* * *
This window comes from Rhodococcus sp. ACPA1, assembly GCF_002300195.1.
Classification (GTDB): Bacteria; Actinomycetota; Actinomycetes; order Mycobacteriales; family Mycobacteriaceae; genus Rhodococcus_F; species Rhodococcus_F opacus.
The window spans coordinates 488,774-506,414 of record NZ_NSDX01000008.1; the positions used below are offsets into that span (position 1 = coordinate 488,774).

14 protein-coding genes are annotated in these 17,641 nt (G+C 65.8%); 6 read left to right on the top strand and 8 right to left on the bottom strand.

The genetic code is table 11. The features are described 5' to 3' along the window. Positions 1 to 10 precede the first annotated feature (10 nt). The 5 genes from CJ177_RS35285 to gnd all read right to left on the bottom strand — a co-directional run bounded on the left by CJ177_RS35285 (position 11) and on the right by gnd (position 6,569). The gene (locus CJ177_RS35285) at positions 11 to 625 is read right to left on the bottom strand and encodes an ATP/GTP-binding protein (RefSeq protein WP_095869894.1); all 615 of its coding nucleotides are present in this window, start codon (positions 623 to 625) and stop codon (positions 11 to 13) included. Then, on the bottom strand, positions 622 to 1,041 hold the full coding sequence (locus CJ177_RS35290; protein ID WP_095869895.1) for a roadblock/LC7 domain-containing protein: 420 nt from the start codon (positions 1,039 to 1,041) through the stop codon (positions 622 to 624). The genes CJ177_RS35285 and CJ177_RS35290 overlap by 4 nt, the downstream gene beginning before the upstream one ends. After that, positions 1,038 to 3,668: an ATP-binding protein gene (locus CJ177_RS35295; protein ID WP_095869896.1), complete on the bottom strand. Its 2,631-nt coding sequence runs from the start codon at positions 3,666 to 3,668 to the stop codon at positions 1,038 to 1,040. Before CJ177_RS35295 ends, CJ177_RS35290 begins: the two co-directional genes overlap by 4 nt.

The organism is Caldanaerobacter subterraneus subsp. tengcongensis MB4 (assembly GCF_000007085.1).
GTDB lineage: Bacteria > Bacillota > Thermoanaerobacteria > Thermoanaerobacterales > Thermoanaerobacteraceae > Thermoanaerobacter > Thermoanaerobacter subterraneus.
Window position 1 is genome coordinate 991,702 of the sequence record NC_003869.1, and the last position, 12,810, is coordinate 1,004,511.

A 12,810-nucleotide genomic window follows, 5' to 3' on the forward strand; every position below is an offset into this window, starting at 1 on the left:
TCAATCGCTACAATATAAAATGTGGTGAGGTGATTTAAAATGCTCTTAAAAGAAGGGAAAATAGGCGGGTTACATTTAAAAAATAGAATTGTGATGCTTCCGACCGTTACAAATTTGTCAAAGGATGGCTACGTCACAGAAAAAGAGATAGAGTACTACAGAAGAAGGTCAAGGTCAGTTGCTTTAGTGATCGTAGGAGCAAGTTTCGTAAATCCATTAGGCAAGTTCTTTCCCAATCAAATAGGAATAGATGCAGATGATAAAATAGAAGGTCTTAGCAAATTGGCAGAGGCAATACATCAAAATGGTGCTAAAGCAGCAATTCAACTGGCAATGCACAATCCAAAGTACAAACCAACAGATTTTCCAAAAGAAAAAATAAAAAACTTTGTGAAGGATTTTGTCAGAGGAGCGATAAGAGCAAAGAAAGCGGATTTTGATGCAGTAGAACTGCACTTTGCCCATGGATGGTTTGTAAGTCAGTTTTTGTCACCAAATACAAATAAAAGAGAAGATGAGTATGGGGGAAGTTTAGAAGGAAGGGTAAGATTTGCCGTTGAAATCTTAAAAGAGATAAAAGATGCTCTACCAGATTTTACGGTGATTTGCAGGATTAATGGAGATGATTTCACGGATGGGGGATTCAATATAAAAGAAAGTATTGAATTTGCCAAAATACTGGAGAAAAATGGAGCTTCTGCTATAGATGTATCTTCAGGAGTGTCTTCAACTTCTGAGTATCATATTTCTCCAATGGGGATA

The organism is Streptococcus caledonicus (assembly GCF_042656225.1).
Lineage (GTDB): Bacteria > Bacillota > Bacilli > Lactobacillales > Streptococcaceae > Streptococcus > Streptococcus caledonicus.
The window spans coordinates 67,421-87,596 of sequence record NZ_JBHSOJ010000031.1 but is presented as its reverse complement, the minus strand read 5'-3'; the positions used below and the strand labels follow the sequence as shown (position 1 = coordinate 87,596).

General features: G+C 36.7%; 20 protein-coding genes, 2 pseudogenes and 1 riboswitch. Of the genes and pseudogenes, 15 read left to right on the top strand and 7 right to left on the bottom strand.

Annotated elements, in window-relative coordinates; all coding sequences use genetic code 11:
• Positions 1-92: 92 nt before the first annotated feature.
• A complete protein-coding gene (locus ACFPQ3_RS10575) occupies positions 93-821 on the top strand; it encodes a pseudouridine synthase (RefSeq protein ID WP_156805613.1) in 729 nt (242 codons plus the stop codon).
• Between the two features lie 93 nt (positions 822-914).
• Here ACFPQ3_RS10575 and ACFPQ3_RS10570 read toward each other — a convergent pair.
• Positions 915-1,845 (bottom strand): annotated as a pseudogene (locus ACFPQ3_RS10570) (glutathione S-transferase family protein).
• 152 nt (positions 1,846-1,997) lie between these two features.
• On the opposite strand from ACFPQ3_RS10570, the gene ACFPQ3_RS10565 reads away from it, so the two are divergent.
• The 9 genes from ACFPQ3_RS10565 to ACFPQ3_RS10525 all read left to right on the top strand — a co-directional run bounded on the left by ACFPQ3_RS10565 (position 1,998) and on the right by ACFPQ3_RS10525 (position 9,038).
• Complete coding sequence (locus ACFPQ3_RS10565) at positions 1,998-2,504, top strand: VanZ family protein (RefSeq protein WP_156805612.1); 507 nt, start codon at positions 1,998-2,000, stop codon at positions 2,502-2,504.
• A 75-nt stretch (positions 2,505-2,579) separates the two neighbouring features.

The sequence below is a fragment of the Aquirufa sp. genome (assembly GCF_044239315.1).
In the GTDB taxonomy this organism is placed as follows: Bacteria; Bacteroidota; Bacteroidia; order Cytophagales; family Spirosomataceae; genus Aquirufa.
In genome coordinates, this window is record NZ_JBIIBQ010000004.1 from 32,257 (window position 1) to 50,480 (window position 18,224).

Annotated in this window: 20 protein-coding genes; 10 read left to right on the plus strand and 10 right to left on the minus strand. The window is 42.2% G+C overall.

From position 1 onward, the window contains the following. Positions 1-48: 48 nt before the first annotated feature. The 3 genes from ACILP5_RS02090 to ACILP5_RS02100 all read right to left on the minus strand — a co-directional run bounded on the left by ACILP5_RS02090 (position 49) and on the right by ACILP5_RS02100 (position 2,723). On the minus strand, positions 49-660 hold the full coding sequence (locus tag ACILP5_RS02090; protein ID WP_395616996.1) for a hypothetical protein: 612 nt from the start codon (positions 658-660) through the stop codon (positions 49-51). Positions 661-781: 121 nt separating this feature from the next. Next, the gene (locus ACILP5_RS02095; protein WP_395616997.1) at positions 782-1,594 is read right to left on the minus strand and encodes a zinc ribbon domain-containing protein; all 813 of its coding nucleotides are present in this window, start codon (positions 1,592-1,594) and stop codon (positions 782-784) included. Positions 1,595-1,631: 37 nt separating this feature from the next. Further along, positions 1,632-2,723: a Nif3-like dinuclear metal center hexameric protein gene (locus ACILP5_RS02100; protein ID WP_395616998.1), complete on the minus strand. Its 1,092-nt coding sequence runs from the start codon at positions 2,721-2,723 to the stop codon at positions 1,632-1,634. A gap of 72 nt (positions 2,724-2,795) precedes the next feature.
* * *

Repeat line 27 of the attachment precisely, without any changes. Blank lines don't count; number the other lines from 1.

In the GTDB taxonomy this organism is placed as follows: Bacteria; Bacteroidota; Bacteroidia; order Cytophagales; family Spirosomataceae; genus Aquirufa.